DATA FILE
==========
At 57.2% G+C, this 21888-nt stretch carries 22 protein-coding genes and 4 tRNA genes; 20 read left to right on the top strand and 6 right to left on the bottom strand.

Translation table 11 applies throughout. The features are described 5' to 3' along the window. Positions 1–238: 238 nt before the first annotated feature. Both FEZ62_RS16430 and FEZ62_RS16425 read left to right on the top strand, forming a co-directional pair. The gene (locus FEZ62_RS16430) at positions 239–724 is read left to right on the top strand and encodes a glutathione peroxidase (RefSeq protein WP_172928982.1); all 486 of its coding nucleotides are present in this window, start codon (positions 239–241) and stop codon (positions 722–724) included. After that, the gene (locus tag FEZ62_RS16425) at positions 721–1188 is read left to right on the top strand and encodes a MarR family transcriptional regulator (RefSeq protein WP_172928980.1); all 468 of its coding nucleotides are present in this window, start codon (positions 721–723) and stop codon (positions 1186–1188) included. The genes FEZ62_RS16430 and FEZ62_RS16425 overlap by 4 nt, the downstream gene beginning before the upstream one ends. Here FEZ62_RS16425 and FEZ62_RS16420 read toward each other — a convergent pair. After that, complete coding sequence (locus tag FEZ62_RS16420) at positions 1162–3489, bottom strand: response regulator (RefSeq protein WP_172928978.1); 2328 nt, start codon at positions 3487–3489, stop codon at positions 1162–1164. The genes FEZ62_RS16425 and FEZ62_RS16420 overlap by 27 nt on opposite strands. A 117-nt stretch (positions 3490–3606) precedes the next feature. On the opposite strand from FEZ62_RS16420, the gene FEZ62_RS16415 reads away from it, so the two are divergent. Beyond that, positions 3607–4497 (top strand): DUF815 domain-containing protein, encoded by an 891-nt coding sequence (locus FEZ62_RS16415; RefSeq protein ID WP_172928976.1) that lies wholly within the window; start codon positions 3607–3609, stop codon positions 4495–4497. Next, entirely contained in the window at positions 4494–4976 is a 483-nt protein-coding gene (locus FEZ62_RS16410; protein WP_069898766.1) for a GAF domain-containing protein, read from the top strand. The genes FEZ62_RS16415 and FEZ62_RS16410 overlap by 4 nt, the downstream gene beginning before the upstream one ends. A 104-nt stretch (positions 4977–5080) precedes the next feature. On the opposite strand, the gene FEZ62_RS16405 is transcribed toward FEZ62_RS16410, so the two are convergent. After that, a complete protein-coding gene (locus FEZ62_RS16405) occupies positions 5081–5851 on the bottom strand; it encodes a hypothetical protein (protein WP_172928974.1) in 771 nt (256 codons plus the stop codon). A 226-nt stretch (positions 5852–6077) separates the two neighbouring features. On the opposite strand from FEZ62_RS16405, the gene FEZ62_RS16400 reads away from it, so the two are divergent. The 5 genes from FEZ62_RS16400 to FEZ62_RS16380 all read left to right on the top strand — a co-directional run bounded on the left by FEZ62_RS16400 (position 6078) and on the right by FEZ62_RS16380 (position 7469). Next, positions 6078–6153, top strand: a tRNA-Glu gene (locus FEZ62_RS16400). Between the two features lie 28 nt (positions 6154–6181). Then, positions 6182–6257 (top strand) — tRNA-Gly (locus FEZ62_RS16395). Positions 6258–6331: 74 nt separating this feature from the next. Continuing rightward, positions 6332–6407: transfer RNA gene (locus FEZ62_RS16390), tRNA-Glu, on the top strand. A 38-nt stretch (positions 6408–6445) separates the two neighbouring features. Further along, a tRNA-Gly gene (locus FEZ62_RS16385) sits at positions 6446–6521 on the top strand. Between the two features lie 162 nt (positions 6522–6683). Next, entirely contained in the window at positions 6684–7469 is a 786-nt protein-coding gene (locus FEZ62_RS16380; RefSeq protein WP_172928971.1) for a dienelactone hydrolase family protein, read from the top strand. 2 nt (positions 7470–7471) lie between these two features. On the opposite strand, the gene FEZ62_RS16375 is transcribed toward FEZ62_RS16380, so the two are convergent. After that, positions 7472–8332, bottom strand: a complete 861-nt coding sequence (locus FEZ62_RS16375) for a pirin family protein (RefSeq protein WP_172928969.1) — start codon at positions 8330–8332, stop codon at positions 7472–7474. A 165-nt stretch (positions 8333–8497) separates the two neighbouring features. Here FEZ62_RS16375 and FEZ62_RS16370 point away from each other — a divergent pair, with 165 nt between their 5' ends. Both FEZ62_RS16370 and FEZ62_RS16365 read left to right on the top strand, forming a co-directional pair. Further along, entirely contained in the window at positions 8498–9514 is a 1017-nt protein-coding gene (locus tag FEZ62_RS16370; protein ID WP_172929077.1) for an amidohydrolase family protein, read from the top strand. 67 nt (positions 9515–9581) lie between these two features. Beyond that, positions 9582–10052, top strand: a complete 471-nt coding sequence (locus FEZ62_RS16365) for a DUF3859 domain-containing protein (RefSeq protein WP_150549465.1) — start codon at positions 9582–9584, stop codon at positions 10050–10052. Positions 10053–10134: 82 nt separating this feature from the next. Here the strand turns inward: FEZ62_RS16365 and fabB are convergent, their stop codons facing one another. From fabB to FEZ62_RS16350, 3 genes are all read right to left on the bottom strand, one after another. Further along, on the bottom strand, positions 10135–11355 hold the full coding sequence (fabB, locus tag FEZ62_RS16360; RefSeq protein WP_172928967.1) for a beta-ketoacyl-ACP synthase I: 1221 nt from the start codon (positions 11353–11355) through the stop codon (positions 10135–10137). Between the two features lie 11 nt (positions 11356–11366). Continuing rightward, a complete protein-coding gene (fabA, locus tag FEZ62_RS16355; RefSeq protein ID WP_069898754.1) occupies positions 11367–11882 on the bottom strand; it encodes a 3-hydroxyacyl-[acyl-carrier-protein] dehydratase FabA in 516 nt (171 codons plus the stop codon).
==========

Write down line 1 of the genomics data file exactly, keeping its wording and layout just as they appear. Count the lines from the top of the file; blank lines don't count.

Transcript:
At 57.2% G+C, this 21888-nt stretch carries 22 protein-coding genes and 4 tRNA genes; 20 read left to right on the top strand and 6 right to left on the bottom strand.